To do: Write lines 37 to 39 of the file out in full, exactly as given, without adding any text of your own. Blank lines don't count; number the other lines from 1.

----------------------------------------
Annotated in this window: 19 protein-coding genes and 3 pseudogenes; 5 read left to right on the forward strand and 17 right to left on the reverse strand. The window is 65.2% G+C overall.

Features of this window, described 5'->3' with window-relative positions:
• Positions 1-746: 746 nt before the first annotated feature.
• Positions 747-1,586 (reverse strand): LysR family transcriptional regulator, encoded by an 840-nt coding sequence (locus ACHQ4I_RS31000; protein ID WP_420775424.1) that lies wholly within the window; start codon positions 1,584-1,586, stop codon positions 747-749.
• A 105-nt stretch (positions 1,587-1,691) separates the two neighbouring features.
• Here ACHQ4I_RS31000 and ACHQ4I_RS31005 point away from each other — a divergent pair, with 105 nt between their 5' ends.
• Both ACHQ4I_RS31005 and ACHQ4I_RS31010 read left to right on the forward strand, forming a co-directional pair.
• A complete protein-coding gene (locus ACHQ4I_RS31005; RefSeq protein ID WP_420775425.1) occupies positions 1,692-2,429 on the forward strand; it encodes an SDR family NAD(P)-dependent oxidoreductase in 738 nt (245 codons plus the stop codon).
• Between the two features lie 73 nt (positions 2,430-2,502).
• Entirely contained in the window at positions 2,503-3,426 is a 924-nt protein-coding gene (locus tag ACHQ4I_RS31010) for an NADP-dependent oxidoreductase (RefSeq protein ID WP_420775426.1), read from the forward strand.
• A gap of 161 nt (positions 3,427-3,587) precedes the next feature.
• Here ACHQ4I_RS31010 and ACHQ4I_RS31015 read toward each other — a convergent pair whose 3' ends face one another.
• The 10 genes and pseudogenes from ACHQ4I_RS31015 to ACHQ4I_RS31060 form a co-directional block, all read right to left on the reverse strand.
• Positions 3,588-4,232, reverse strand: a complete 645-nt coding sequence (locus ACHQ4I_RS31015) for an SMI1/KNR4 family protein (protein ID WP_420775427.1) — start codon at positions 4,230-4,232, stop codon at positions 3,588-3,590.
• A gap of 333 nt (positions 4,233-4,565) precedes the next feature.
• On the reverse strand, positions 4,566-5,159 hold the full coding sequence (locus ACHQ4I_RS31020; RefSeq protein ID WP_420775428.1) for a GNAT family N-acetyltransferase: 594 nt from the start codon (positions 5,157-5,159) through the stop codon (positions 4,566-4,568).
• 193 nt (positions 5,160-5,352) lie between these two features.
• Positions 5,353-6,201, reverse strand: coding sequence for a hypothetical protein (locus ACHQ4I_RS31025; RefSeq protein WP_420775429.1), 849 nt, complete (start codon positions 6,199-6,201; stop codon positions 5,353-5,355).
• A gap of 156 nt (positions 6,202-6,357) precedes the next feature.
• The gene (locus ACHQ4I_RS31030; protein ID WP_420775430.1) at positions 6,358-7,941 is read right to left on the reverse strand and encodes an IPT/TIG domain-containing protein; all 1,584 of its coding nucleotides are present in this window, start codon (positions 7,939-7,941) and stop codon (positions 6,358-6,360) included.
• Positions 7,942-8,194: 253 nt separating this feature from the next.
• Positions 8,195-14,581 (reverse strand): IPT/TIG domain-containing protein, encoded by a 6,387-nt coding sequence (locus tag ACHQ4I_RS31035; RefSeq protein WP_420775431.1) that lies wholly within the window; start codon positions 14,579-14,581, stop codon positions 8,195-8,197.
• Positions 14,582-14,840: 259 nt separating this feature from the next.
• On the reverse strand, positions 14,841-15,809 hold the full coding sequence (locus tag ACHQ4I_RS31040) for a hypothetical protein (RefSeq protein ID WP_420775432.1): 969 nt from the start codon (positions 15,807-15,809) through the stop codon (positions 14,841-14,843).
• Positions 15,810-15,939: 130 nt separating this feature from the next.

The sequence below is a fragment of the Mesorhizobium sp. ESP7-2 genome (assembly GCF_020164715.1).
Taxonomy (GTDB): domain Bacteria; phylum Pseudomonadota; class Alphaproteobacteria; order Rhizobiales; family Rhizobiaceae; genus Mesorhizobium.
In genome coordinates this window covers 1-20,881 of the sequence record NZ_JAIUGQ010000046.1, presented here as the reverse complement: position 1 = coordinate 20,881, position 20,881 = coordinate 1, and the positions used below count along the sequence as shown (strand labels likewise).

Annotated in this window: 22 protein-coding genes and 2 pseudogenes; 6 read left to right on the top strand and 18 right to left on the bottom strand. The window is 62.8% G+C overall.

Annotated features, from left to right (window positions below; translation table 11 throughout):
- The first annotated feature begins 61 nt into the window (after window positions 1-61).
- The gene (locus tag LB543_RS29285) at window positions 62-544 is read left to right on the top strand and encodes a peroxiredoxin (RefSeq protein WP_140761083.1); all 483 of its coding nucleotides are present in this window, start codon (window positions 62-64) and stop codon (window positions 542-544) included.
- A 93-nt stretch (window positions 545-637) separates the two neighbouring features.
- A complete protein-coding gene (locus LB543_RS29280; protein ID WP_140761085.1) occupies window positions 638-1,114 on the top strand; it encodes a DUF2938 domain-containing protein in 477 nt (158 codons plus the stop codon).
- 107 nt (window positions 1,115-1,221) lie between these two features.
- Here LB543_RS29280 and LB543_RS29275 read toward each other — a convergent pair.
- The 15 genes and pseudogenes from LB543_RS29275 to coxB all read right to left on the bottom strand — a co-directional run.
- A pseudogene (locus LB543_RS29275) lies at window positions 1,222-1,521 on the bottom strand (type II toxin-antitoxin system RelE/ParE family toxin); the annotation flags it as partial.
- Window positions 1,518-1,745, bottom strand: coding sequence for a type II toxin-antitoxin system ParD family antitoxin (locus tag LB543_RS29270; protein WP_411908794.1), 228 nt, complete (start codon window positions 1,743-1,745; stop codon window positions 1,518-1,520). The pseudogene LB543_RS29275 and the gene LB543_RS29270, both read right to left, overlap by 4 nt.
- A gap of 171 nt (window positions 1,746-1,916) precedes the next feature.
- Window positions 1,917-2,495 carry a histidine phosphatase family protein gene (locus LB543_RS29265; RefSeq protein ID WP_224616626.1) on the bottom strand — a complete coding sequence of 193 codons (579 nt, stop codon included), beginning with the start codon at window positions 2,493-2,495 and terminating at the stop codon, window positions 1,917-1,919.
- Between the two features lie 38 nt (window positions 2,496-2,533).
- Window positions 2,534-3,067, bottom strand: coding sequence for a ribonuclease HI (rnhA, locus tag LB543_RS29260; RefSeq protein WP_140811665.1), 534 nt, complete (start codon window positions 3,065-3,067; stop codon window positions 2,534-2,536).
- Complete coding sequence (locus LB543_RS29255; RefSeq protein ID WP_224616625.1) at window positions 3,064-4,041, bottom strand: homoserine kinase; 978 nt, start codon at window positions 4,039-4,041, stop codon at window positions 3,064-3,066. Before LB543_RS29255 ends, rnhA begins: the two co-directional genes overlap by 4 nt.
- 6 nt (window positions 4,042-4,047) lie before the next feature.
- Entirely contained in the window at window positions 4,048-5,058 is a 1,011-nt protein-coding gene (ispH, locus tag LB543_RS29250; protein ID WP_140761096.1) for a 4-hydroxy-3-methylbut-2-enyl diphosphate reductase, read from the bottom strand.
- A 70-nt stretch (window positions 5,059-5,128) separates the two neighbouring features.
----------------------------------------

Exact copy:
- The 15 genes and pseudogenes from LB543_RS29275 to coxB all read right to left on the bottom strand — a co-directional run.
- A pseudogene (locus LB543_RS29275) lies at window positions 1,222-1,521 on the bottom strand (type II toxin-antitoxin system RelE/ParE family toxin); the annotation flags it as partial.
- Window positions 1,518-1,745, bottom strand: coding sequence for a type II toxin-antitoxin system ParD family antitoxin (locus tag LB543_RS29270; protein WP_411908794.1), 228 nt, complete (start codon window positions 1,743-1,745; stop codon window positions 1,518-1,520). The pseudogene LB543_RS29275 and the gene LB543_RS29270, both read right to left, overlap by 4 nt.